Secrets of the Book Designer: Falling in Love With a Book, Taking a Risk
Designing the cover for Steven Millhauser's Voices in the Night
As a book cover designer, my personal goal—aside from expressing, visually, the voice of the author—is to create an eye-catching book jacket. A lot of book covers can be readily categorized within a sub-genre of aesthetics: mystery, chick-lit, sci-fi, etc. Readers’ visual tastes evolve, however, and these genre-specific design trends can quickly become dated—my job as a designer is to avoid that, and I’m lucky enough to work at a publishing house that’s open to experimentation.
The first thing I do before designing a cover is read the manuscript, learn about the author, and research anything I can on the subject of the book. Designing the jacket cover for Steven Millhauser’s Voices in the Night was such an amazing opportunity for me—having fallen in love with the book, I felt an immense pressure to do it justice. I highlighted details unique to the stories and noted recurring themes that tied them together.
A particular theme that runs through Millhauser’s stories is the divide between the mundane rules of logic and a kind of magical realism: the characters all seem to be grasping for the unattainable or for some form of fulfillment for something fantastical. This movement was what I wanted to capture through design—I kept imagining something grasping at the stories, to take them off course. That idea led me to approach this cover in an abstract, almost illusory way.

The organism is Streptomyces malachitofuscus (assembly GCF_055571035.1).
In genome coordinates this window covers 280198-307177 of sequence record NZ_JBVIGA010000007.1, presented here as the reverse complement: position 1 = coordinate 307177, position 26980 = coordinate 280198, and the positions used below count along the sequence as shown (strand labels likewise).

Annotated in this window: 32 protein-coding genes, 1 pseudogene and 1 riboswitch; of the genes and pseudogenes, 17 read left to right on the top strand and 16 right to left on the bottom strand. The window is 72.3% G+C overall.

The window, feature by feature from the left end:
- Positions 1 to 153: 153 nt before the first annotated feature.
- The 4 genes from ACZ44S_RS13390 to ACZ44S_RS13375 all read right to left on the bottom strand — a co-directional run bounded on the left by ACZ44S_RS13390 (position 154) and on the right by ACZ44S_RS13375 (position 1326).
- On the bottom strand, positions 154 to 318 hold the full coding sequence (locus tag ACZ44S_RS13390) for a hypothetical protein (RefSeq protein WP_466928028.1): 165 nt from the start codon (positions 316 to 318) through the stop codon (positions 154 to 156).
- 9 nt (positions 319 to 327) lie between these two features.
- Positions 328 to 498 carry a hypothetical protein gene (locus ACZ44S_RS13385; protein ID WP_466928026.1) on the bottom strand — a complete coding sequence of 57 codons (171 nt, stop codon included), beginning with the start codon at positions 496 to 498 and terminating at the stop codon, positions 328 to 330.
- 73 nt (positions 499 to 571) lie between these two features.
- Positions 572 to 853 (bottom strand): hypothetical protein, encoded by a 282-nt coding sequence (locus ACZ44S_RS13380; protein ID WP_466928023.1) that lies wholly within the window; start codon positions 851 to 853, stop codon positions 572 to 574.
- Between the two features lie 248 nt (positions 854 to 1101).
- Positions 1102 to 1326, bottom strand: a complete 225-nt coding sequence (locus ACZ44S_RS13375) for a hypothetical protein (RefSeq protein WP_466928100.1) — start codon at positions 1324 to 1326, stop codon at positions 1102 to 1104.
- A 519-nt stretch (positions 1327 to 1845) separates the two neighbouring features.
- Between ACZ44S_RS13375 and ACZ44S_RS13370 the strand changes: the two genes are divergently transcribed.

I researched art from the fables and fairytales that some of the stories are based on and tried to put a unique twist on them. After working through these initial ideas (below), I felt they were too specific and did not represent the stories as a whole:
I then started to play with the typography. I had a die-cut made, and tried shining light through it and photographing the piece. I liked the idea of this, but I think the execution wasn’t 100 percent true to the tone of the stories:
I started doing research on illusions and op art and with this in mind I came across the perfect illusion at the Guggenheim. Black and white illusions execute the most effective trick to the eye, and this stark palette also seemed very appropriate since some of the stories are eerily haunted themselves:
I created and presented many versions, but my art director immediately chose this cover, which was the only one sent to the editor and author for approval:
Millhauser liked it: “Those straight lines represent the rational, logical, intellectual structures of my stories; the ripples are the forces underneath that feed the structures and threaten at every moment to overwhelm them. The struggle between these two kinds of energy is what a story is, and to see it expressed so vividly—even if I’m inventing everything—is astonishing.”